Parts of Texas were as cold as Mars during recent big freeze, as rolling blackouts visible from space
When Texas was blasted by a once-in-a-century cold snap, as a cold air mass extended south from Canada and across the US, the state’s energy infrastructure failed, causing rolling blackouts that were visible from space.
A combination of snow and unseasonably cold temperatures resulted in numerous equipment failures which severely hampered power generation and supply issues across the Lone Star state. Weather satellites, calibrated to the state’s more temperate climate, were so confused they mistook the frozen ground for clouds.
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NASA’s Earth Observatory captured the effect of the subsequent rolling blackouts across the greater Houston area in images captured on February 7, the day before the Arctic blast hit, and then on February 16, when large areas of the city plunged into icy darkness.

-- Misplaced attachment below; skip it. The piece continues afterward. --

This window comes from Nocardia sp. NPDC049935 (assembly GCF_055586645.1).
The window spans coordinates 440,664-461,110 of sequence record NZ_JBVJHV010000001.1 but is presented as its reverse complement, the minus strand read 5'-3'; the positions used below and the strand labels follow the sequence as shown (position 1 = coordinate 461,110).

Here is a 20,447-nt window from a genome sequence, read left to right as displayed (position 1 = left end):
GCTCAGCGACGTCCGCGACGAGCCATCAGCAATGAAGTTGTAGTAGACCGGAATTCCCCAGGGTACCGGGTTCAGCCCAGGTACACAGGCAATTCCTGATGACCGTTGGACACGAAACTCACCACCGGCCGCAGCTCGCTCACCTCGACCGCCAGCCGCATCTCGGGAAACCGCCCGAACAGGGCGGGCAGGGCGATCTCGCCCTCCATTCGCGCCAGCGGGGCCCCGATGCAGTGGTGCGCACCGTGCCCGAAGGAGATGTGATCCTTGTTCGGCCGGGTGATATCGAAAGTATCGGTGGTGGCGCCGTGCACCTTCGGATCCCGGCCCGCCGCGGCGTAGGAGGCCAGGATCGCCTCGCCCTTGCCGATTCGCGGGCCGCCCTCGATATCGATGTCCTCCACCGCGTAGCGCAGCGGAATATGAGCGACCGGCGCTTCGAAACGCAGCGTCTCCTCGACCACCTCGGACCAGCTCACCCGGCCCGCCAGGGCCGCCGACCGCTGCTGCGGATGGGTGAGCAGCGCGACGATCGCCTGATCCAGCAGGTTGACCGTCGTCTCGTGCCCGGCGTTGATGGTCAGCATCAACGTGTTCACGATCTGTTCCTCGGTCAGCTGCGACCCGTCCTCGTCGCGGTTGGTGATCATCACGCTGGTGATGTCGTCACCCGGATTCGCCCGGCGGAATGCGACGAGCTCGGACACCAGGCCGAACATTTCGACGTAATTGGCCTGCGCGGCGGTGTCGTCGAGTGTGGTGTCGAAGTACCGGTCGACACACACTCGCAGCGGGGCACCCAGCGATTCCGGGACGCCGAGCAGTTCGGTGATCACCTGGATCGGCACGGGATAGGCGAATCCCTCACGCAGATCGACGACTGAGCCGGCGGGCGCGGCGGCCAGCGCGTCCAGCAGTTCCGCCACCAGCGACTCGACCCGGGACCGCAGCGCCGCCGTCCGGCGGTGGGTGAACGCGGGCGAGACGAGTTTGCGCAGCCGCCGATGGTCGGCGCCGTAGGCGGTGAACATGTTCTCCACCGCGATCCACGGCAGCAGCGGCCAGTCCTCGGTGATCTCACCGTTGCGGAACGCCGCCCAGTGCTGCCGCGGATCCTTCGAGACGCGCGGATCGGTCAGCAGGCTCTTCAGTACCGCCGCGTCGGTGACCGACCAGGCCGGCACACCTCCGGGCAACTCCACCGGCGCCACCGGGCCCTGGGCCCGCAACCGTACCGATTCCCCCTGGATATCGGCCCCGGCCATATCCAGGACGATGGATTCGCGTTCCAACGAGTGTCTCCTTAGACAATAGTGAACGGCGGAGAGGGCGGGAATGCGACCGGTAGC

Nighttime light data from the Visible Infrared Imaging Radiometer Suite, or VIIRS, is laid atop Landsat imagery which captures the city’s infrastructure, providing more clarity to the image and showcasing the full extent of the blackouts.
NASA is constantly monitoring nocturnal light emissions across the globe as part of its Black Marble program which aims to further humanity’s understanding of light pollution, wildfires, natural disasters and recovery, as well as the extent of human settlements and their associated energy infrastructures.
Among the US space agency’s plethora of satellite data, it found that, at one point during the recent big freeze in Texas, the city of Dallas reached -16 Celcius (four degrees Fahrenheit) which is comparable with temperatures recorded by the Curiosity Rover at the Gale Crater on Mars.
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